Whisper OFSTED in certain circles and you will invariably be greeted with "What's that then?" (by friends and relatives not involved with schools) to "Ohmygod" (from teachers who recall personal experience) to "Pah, that bunch of predators? Did you see Dispatches?" (from anarchists or a teacher who is past caring).
During the build-up to my school's recent week-long visit from the Office for Standards in Education, it was interesting to note how friends outside teaching became impatient with my inability to rationalise, compartmentalise and prioritise as the week crept nearer while friends in teaching became closer. Despite all the mounting pressures, trips to the local hostelry became increasingly frequent as we shared conspiratorial tactics, general hysteria and lots of beer. We were linked against the enemy, united by our overall feeling of being hard done by.
My mother (who is in teaching) developed a terrible migraine, rumoured by her colleagues to be in sympathy for my stress, having recently been through an inspection herself.
Members of staff were seen sporting power suits, trying to convince other staff and students that cords were suddenly no longer their style. One particularly tragic case of desperation to impress was witnessed at 10pm on the eve of inspection, as a teacher began her dramatic wall-displays. Despite that late hour, they managed to be both interactive and demonstrative of the progression made between the beginning and end of the various key stages.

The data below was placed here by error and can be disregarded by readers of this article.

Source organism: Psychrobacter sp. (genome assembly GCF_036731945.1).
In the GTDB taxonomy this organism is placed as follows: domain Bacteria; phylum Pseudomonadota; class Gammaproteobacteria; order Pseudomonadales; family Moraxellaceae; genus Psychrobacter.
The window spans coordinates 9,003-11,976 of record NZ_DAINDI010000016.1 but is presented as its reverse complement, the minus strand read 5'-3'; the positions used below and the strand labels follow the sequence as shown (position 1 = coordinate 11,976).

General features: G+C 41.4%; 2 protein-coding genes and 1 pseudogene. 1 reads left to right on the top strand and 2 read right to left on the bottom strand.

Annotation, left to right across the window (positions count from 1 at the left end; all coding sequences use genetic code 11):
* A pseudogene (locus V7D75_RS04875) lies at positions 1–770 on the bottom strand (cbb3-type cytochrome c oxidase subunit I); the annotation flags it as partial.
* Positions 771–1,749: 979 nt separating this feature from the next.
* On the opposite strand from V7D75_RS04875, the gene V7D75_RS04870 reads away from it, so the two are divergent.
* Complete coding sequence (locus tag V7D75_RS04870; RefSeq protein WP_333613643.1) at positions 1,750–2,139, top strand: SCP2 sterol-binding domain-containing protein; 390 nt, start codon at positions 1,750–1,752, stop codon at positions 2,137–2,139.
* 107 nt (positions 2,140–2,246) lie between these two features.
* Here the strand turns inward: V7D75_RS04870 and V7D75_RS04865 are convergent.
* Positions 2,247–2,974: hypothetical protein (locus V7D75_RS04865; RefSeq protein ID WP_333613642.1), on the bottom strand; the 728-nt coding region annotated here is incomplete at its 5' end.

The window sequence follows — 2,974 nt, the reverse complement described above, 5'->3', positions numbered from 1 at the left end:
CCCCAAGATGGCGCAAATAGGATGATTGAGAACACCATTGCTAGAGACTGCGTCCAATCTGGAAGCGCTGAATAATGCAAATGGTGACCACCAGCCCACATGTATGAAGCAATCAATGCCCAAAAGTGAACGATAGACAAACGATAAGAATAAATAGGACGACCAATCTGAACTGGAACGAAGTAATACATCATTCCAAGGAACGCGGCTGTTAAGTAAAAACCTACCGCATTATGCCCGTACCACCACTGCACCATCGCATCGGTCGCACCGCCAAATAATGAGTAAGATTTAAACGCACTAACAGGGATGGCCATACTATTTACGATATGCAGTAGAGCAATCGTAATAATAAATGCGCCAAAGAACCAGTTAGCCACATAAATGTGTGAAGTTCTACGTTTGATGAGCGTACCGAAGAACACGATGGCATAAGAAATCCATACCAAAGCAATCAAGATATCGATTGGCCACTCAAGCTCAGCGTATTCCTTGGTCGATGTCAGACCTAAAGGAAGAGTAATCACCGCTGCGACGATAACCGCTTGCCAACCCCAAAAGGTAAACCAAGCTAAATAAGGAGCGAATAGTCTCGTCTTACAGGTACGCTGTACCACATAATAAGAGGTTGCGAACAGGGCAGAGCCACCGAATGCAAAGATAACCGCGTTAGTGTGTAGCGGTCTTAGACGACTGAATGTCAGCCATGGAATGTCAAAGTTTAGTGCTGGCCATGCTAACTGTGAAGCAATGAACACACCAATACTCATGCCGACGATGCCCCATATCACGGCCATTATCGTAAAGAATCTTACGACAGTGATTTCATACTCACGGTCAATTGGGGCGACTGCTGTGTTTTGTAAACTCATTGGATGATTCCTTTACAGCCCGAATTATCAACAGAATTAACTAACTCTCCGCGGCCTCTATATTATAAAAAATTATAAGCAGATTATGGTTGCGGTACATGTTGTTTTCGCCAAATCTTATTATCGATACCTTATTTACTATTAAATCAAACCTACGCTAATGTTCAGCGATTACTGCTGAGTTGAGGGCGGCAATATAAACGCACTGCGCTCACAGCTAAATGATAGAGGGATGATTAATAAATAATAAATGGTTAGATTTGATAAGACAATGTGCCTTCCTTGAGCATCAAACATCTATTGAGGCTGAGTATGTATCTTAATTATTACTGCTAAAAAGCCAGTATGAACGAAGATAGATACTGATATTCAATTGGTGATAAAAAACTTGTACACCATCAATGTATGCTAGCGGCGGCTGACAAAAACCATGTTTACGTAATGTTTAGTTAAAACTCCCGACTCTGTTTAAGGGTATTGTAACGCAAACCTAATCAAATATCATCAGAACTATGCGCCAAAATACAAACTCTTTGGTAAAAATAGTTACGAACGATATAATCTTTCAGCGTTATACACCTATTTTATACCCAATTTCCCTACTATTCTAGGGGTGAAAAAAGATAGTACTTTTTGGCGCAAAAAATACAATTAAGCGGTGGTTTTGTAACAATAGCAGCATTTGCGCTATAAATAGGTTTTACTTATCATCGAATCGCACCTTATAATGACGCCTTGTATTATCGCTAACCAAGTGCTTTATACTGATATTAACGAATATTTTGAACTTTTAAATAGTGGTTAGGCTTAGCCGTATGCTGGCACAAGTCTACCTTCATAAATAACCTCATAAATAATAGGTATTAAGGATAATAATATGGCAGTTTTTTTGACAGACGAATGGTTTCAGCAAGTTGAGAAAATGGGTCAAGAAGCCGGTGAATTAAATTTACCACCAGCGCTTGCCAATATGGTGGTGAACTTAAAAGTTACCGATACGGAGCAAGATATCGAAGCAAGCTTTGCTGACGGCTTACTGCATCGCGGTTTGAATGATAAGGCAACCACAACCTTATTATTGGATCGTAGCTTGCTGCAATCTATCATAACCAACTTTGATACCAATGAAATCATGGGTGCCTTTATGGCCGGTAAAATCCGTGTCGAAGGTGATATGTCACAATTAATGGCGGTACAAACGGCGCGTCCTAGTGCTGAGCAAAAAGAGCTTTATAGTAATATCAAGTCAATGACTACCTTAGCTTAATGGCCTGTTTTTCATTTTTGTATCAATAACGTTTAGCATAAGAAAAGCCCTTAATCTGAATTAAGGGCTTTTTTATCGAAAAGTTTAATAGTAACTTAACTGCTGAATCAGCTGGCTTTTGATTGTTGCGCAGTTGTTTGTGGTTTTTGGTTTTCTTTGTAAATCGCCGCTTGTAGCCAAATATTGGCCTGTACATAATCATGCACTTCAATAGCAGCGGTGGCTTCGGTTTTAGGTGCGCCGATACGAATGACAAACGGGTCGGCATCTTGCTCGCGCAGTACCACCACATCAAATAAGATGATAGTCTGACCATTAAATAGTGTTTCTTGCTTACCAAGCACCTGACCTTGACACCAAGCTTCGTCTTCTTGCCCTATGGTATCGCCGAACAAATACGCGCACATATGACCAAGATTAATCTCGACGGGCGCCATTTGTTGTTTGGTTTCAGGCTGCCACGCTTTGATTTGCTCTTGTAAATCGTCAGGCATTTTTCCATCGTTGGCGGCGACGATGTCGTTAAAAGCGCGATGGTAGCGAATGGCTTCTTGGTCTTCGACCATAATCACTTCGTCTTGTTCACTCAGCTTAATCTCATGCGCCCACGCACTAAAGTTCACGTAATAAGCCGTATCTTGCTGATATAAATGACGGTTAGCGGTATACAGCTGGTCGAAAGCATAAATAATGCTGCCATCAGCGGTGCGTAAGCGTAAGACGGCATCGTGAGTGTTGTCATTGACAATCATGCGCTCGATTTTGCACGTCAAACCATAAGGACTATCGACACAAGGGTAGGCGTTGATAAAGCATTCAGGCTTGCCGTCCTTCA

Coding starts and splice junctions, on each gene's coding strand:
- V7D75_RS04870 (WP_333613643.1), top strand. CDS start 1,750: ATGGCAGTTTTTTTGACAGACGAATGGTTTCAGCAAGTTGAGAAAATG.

And for what? As the registered inspector had predicted to a collection of staff, the week proved to be less arduous than the preparation.
Having survived the first grey suit and clipboard appearing on the Monday, I felt slightly exhilarated. But with the chaos of a normal school day placing its usual demands on me, I soon became oblivious to the OFSTED team. In fact, at the risk of sounding blasphemous, I even enjoyed elements of their presence - the chance to receive some recognition and perspective, the children rising magnificently to the occasion, the sense of commitment and community among the staff.
I received feedback from a stereotypically colourless inspector. Having only watched me for 20 minutes himself, the comments he made in the staff cloakroom were mainly based on observations made by his colleague. Boxes, numbers and precise use of OFSTED jargon reduced my communication skills, subject knowledge, relationships with my classes and a myriad other factors which contribute to my teaching ability to a few succinct sentences and a dry flicker of a smile.
The "numbers", statistics allocated to each teacher for each lesson seen, were the stars of the show. Computerised crosses in a selection of boxes proved to be the final answer to our nightmares. The culmination to weeks of preparation, stress and exhaustion was, for the majority of teachers, a "goodsatisfactory".
"What the hell does that mean?" my colleagues yelled. "Am I really 'good' and if I am, why, after 20 years, am I not 'very good'? And if I am 'satisfactory', how far am I from 'unsatisfactory'?" A month later, staff can still be heard mulling over these imponderables.
I am a realist. I believe that schools should be accountable and that some form of inspection is needed. I do not claim to have any answers. But this form of assessment, barely formative, fragile in validity and hopelessly one-dimensional is not (to use the lingo) "value for money". It will not help me become a better teacher.
It tells a good headteacher what he or she already knows. It is also a stressful experience which most teachers simply do not need in an already demanding profession. In our school, it has worsened morale among good teachers and encouraged a voracious appetite for doing the lottery.
Maybe OFSTED and OFLOT are actually in cahoots and it is all a deep conspiracy to wear the teaching profession down and see the National Lottery's profits increase.
Sara Robinson is an NQT in Surrey